Keystone Steel & Wire

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Keystone Steel & Wire Company began in 1889 in a blacksmith shed on a rented farm in Dillon, Illinois. Peter Sommer, who rented the farm, just knew there had to be a better way to make fences. Maintaining wooden fences was one of the toughest chores on any farm, and Sommer realized that, if fences could be made of metal, they would need less work. So he and his sons invented a machine that wove steel into a mesh, and a new industry was born.

The first metal fence Sommer put up attracted a lot of attention from other farmers in the surrounding area. They were impressed with the idea, and business was brisk. The flourishing company rapidly outgrew its original home. It moved to a new location in Peoria, Illinois in 1901, and continued to grow fast.

In 2002, Keystone was Peoria’s second largest employer and one of the largest wire mills in the world. The production plant is about a mile long and measures 2,000,000 square feet. It contains different areas for making steel, wire, and nails, and for drawing, patenting, and galvanizing. In 2006, Keystone’s 1,600 employees produced 650,000 tons of steel, working entirely from pig iron and scrap metal.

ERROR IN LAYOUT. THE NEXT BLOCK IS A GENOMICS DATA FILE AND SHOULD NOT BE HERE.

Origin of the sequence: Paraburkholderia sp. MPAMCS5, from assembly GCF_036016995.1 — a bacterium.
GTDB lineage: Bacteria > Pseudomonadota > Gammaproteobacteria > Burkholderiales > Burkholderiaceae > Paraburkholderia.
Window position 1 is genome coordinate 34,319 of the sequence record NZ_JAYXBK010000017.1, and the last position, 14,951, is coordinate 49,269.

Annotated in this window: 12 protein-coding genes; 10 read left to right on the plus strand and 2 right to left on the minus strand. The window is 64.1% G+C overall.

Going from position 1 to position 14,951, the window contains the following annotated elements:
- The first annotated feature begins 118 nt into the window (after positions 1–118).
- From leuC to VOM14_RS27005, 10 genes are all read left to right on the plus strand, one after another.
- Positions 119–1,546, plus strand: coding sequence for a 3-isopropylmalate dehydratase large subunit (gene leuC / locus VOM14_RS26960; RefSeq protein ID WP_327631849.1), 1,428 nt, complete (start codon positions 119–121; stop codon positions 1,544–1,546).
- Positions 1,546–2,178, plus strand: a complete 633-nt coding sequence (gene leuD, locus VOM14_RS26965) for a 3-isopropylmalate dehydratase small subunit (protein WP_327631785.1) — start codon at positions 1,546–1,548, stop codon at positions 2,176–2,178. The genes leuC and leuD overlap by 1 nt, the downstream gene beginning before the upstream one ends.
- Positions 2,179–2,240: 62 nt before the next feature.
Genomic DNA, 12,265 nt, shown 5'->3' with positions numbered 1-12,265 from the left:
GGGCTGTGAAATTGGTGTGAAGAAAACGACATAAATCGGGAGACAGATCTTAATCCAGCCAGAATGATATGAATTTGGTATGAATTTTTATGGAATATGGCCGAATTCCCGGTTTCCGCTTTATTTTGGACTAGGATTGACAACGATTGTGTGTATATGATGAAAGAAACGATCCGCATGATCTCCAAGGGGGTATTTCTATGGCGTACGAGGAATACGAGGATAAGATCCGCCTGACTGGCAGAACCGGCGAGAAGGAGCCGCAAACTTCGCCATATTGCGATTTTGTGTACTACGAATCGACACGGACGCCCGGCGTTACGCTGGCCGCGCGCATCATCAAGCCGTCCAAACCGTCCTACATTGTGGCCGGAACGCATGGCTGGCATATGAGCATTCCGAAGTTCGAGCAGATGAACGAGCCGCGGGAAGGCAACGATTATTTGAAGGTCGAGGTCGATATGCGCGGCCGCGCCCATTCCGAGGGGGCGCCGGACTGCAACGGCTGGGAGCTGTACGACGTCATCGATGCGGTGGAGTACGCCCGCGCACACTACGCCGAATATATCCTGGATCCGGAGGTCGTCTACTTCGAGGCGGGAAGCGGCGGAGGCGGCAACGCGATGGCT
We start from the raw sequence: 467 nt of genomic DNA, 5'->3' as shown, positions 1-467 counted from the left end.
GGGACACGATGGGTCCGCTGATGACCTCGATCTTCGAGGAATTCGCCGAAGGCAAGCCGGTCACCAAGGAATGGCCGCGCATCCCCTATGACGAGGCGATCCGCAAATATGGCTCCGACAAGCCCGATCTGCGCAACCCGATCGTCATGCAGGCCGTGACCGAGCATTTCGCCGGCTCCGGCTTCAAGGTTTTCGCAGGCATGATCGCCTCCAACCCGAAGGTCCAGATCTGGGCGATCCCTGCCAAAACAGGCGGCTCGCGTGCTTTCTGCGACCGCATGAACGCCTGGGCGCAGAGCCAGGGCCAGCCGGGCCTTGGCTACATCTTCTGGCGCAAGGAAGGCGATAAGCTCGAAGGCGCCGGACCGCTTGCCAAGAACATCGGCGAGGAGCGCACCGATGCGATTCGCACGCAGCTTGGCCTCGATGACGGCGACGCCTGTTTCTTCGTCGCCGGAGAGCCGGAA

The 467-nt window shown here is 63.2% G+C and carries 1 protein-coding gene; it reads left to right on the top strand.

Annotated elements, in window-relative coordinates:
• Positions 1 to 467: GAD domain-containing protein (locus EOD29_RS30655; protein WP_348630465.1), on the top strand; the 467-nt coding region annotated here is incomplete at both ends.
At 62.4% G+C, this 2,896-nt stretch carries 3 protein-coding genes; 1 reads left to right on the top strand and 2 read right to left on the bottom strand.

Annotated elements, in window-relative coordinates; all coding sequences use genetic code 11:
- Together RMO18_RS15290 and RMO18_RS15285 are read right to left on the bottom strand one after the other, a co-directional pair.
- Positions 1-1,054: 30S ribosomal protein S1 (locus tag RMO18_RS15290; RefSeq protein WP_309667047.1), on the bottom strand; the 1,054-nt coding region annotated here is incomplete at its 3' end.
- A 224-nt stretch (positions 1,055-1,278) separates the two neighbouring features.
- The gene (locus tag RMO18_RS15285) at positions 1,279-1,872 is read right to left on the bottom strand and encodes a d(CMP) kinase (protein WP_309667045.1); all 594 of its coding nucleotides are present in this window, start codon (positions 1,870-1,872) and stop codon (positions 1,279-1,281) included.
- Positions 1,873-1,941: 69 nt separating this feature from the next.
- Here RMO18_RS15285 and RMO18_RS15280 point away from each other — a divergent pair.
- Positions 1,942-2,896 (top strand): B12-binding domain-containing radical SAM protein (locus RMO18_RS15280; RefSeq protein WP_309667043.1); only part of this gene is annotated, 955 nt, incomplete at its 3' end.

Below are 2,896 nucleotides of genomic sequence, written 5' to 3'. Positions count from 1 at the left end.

Keystone makes all sorts of steel materials for fencing. Besides fencing, their woven steel mesh is also used for reinforcing concrete for constructing buildings and roads.

Any sort of work with hot metal relied heavily on asbestos from the 1920s to the mid-1970s. Keystone Steel was no exception. Testimony from several asbestos trials in recent years has listed many of the items that were used in the wire and steel mills at Keystone.

Asbestos gloves, and other asbestos heat-resistant clothing items such as aprons, were used to protect workers against the hot processes of molten steel.

The pre-formed, half-round insulation that covered the miles of overhead piping contained asbestos. That insulation was covered with pipe mud, which was also asbestos-containing.

The overhead piping needed gaskets, and pumps required packing. If the piping and pumps were for hot processes, the gaskets and packing contained asbestos.

Brick masons lining boilers mixed powdered asbestos into the mortar that held the firebricks in place. Many firebricks also contained asbestos, but not all of them.

Most of these products were dry and flaky, and shed asbestos fibers into the air around the workers. Studies have shown that, even in undisturbed air, asbestos fibers are so light that they can remain floating for as long as a month. They can also float long distances, as far as a mile from where they started. If inhaled, these asbestos fibers can lead to any number of asbestos related illnesses, such as asbestosis or pleural plaques, or even on of a number of deadly forms of asbestos cancer, such as lung cancer or mesothelioma.